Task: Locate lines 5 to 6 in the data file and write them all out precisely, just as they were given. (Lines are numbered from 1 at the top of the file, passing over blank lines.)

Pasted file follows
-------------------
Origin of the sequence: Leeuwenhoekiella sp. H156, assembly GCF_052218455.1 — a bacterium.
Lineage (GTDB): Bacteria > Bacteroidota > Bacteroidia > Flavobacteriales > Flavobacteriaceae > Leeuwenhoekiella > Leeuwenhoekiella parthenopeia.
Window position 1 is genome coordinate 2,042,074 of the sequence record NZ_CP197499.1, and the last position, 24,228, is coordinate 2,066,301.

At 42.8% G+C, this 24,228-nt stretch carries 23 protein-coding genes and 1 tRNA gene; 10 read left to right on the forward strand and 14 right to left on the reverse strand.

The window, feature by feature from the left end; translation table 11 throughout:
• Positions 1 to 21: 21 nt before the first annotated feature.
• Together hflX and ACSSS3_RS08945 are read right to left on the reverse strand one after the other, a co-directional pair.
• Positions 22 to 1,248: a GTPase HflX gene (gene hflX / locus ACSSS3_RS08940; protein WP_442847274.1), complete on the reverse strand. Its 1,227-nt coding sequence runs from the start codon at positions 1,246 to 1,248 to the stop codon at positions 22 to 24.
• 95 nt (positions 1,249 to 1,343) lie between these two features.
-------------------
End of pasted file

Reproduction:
The window, feature by feature from the left end; translation table 11 throughout:
• Positions 1 to 21: 21 nt before the first annotated feature.